However, in case you want to eat delicious steak, you don’t have a flame grill available, don’t worry! You can quickly cook your steak in a pan. For at least the best results, use a piece of steak at least an inch thick and heat on both sides for 3-6 minutes. Drizzle your steak with margarine and flavorings for added flavor, and eat your steak with top dishes.

For best results, use a thinner piece of steak so you can cook it entirely on each side. Plus, the steak tastes excellent when new. However, you can also thaw frozen steak before frying it.

If your steak is not wet and damp, dry it before cooking.

Some significant cuts to fry or sear are rib eye, New York striped steak, and filet mignon.

Marinate your steak ahead of time to add flavor (optional). Put your meat in a bag or glass container and divide it in a marinade of your choice. At this point, seal the bag or divide the box and place the steak in the cooler for at least 2 hours.

Sprinkle one tablespoon (14.8 g) of salt on each side of your steak. The salt brings out the natural flavors of the steak and helps ensure that the steak is evenly earthy in color when cooked. Salt also allows you to measure the browning while the meat is cooking.

Let your steak come to room temperature before cooking it. Remove your steak from the refrigerator about 30 hours before cooking so that the inside cooks reliably and thoroughly.

Gently brush the bottom of the cast iron frying pan with vegetable oil and heat at this point for 1 minute. Make sure the vegetable oil covers the entire bottom of the pan with a light, even layer to prevent burns. Use high heat when heating your oil and wait for it to smoke.

Place the steak on the focal point of your pan when the oil is smoking. By the time the smoke begins to build up from your oil, your pan is hot enough to cook your steak. Place your steak in the pan with your hands or tongs.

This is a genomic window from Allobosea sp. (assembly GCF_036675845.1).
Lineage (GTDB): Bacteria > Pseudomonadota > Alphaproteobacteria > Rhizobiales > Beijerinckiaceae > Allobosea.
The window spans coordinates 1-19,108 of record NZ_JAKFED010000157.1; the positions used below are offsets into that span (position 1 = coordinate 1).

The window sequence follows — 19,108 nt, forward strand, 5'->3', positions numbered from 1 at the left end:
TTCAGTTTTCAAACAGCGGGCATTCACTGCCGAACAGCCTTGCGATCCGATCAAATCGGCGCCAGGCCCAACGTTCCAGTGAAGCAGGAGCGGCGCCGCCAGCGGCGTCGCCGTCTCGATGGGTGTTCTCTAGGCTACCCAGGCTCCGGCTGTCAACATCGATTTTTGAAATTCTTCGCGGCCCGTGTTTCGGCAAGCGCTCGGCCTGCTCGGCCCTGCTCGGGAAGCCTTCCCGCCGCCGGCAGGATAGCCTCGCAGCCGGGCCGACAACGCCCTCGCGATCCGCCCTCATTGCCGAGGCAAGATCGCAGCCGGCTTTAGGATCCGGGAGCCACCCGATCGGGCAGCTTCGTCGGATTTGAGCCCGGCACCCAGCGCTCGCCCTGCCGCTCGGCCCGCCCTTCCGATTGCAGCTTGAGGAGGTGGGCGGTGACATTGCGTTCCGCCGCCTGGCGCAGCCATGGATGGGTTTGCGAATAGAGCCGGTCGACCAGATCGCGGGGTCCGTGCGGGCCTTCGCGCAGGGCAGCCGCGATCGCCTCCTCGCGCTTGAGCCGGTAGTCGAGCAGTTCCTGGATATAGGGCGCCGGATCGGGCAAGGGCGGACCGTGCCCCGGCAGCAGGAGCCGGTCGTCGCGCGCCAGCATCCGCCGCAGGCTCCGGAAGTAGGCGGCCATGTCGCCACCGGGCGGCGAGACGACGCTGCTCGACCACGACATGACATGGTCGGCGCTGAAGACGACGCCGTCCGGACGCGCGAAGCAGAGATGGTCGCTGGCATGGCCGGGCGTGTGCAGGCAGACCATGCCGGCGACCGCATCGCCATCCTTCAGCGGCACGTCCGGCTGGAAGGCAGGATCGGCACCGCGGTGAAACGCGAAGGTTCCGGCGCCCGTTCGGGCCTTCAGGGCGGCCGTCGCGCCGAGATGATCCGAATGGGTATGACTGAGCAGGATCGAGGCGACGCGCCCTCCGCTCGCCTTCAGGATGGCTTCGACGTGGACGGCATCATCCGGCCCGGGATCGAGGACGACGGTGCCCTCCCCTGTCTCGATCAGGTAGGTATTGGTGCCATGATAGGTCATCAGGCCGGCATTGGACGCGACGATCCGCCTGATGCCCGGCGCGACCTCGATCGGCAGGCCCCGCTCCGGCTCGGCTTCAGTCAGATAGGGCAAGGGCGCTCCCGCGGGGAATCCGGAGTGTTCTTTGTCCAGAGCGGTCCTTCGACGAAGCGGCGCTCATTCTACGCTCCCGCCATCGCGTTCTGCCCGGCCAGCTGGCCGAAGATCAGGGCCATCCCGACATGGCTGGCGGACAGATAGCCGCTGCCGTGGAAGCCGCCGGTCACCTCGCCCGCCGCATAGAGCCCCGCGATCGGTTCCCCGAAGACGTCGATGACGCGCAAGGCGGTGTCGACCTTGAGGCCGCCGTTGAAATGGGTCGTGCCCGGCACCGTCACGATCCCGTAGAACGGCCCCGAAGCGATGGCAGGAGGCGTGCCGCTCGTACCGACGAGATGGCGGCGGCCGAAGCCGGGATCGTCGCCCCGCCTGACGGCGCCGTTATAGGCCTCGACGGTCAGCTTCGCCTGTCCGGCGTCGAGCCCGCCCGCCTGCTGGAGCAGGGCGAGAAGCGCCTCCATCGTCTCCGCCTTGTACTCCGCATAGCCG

Cook the steak on one side for 3-6 minutes. How long your steak cooks depends on your preferred temperature and the steak in question. On average, each side should brown for about 5 minutes.

Flip your steak once, and cook the opposite side for 3-6 minutes. After grabbing the main side of your steak, use tongs or a spatula to flip your steak. Turning your steak just once creates rich shading on both sides and preserves the gravy. It’s a smart idea that you might be prone to rare or medium-rare steaks because the center remains pink and delicious.

Use a cooking thermometer to check the temperature of your meat. Place the tip of a cooking thermometer in the focal point of your steak and wait until the steak is about 5 degrees from your ideal temperature before removing it from the heat. Don’t wait for the steak to reach your perfect temperature because your steak will continue to cook after being removed from the heat.

Use the finger test if you don’t have a cooking thermometer. Touch your thumb with your middle finger, then use your dominant hand to stab the fleshy area under your thumb. At this point, use the same finger to prick the steak and compare the feel. In case they feel the same, your steak is medium-rare

Remove the steak from the pan and let stand for about 5 to 15 minutes for the best results. Allowing your steak rest ensures that none of the flavorful juices will run out when you cut it. Your steak will continue to cook a little during this time.

Cut your steak into small strips, slicing it against the grain. Find the grain rolling or how the muscle filaments are attached. At this point, use a sharp steak blade to cut the meat across the grain rather than parallel to it.